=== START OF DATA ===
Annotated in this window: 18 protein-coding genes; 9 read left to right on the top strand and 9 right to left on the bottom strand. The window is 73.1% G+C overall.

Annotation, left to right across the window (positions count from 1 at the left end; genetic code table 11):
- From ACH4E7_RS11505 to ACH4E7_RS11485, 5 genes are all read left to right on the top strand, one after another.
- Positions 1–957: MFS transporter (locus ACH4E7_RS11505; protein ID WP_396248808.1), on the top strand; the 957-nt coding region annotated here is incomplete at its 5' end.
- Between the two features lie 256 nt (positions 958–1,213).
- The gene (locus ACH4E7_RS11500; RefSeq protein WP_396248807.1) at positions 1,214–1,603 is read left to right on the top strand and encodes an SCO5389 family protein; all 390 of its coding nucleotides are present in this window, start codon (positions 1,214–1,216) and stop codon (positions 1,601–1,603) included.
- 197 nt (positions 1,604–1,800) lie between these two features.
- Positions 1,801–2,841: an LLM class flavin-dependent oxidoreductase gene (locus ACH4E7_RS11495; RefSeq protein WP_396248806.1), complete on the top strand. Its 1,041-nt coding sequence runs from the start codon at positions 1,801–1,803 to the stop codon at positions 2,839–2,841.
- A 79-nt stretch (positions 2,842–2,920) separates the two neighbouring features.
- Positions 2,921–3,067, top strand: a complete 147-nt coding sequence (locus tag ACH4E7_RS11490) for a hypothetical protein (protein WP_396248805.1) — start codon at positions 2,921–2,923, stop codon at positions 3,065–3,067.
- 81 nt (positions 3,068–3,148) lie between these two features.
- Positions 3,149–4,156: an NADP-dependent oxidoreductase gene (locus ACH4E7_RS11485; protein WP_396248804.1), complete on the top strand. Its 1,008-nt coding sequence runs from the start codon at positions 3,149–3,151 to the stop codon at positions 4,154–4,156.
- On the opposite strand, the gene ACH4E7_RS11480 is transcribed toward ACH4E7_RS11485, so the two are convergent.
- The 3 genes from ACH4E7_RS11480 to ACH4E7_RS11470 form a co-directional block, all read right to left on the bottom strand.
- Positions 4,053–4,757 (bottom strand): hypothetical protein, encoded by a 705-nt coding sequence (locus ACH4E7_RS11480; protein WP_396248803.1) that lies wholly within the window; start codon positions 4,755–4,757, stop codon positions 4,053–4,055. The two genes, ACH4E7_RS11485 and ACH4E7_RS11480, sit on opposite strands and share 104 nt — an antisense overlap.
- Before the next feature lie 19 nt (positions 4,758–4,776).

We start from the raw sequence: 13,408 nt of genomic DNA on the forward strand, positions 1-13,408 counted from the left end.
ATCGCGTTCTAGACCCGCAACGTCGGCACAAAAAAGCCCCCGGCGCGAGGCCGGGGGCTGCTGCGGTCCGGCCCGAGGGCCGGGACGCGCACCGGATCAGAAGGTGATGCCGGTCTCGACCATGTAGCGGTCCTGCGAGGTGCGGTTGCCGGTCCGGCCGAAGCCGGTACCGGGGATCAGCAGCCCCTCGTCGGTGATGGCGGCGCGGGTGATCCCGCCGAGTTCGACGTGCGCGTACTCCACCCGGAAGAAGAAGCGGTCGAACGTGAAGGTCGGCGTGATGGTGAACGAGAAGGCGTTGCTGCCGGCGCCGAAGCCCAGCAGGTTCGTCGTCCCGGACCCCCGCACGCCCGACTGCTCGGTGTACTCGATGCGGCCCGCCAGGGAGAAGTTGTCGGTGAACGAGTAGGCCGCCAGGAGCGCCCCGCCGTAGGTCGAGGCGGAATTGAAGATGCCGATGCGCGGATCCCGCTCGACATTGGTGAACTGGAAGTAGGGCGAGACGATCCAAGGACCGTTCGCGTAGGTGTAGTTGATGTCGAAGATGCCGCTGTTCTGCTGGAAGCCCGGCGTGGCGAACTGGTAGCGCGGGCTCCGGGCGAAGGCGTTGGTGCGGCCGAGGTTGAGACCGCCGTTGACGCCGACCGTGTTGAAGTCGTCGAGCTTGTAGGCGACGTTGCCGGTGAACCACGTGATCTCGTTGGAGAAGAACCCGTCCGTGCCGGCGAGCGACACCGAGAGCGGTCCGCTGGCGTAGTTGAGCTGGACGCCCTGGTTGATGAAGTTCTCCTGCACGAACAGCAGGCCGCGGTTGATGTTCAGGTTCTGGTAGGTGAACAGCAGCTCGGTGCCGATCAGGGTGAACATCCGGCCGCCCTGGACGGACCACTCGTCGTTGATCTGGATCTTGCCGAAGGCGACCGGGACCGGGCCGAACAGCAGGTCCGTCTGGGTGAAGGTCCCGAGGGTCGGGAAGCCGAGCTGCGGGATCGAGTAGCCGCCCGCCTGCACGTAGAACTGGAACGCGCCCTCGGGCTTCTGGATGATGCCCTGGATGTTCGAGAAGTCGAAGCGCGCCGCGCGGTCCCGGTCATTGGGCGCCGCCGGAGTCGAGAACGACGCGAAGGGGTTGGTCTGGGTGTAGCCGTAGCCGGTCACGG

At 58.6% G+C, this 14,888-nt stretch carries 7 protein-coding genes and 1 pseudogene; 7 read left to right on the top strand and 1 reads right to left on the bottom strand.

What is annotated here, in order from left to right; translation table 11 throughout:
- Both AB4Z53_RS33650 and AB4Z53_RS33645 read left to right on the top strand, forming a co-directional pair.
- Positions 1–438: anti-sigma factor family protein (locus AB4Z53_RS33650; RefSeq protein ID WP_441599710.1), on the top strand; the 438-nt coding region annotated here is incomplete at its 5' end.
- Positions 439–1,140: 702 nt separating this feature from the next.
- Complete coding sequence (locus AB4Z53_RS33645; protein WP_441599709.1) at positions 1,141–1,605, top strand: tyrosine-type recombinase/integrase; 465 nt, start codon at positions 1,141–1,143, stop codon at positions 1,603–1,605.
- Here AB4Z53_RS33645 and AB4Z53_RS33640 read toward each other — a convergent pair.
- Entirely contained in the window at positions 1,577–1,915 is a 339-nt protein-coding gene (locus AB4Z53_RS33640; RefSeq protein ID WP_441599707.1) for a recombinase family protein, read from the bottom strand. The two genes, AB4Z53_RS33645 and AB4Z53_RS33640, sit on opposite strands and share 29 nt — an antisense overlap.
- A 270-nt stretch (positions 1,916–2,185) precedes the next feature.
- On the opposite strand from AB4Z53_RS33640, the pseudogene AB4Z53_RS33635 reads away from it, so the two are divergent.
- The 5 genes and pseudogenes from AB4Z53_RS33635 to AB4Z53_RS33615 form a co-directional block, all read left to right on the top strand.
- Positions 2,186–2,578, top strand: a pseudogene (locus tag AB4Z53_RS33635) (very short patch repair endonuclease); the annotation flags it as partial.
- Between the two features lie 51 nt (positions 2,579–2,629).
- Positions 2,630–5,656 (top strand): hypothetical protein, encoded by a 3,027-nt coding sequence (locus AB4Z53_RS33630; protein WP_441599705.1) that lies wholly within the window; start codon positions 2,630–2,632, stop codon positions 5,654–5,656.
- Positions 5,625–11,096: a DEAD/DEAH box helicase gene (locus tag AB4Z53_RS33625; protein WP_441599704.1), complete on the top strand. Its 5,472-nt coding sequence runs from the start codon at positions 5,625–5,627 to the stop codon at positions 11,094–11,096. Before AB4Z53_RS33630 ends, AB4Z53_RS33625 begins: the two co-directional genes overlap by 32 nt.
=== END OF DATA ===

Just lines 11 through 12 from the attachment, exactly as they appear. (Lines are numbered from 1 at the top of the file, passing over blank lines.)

- 81 nt (positions 3,068–3,148) lie between these two features.
- Positions 3,149–4,156: an NADP-dependent oxidoreductase gene (locus ACH4E7_RS11485; protein WP_396248804.1), complete on the top strand. Its 1,008-nt coding sequence runs from the start codon at positions 3,149–3,151 to the stop codon at positions 4,154–4,156.